Oh, you shiny young people! Yes, you can get up out of a chair without gruntulating. Yes, you can herd the Internet through the ether using only your retinas. Yes, you have tiny adorable pores. Good for you! But you know what you can’t do? You can’t age somebody fifty years just like that.
We can do that. We do it all the time. It’s awesome. Just the other day I saw a picture of a little old man who turned out to be one of the Monkees. Not the cute one, or the other cute one, or the super cute one–the smart one. I happen to know exactly what he looks like, with his little knitted hat, because he’s right there in my head. I’d recognize him anywhere. And he went straight from that little knitted hat to this little old man, the kind you’d see fumbling in the grocery line trying to swipe his card four different ways before the clerk does it for him, and not like a Daydream Believer at all.
Sometimes the rocker types continue, in their seventies, to dress in their underpants and eye makeup and scary hair like they’re still twenty, and they look like twenty-year-old burn victims. And it’s not as shocking. It’s what you’d expect. If you’re a kid in the ’60s and you try to imagine your Monkee fifty years older, you’d give him a receding hairline and a saggy chin and draw some lines on his face, but somehow you’d miss the true picture. Ultimately, he was recognizable. Respectable, even.
I remember watching TV with my mom and dad when June Allison or somebody else I’d never heard of came on hawking diapers in a commercial and both my parents went Whoa, what happened to her, as though whatever it was hadn’t happened to them too. I thought: Why would anyone be surprised by what a little old lady looks like? She looks like a little old lady. Naturally, I assumed little old ladies were born that way, so the process of transition was pretty theoretical to me. It was not, at any rate, something to take seriously.
It’s thrilling to witness an abrupt fifty-year aging. It’s the kind of thing high school reunions are famous for, and it’s remarkable how fast you get used to it. You’re all, Whoa, dudes, what happened to you? And then a minute later it’s Oh Hi Steve Linda Gary Debbie, and everyone settles down. Somebody will show up looking like Jane Fonda does at eighty, which is not natural, and you’re mature enough to shrug and not take it personally.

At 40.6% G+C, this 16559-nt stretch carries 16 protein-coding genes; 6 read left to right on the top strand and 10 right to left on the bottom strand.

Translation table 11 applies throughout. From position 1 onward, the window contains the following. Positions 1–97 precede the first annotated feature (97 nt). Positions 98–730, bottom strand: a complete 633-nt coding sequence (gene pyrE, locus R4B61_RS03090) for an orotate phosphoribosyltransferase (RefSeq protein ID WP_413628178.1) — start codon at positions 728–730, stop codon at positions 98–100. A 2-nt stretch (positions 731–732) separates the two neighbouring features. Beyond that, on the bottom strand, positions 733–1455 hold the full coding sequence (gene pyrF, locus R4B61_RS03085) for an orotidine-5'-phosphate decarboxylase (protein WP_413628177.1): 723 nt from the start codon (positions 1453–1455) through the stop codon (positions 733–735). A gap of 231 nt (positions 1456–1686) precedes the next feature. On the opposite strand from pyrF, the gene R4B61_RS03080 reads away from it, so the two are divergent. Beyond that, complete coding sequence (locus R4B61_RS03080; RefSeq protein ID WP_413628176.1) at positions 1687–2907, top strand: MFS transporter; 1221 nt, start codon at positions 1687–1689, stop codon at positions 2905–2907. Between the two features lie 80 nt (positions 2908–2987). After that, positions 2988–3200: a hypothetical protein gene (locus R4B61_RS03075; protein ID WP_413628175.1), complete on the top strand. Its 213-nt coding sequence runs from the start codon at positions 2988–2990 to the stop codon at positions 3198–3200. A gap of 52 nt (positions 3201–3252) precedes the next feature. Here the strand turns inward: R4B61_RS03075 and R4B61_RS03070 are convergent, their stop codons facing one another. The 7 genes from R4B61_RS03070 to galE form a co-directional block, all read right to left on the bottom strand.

You young people can’t do that. You can’t suddenly see your friends transform into old people. Closest you can come is that age-progression thing you might see on a milk carton where they take some little kid who’s been missing a while and try to computerate him into his current age, but it never looks right. It looks like weirdly artificial skin deterioration, as though the kid has aged for real and then gone in with a grade-B photo editor and tried to smudge himself up. But that’s the best you can do. You know, unless your friends are on meth.
The thing young people don’t quite get about us old ladies is that we still feel all fresh and new and spongey inside our old lady suits. And then we peer out our eye-holes and BAM our friends are suddenly fifty years older. It feels like having a superpower. We’re, like, The Decrepitator!
It’s a few minutes before we recognize the flaw in our outlook. That we’re really more like Superman, tracking in a little Kryptonite on our booties. Uh-oh!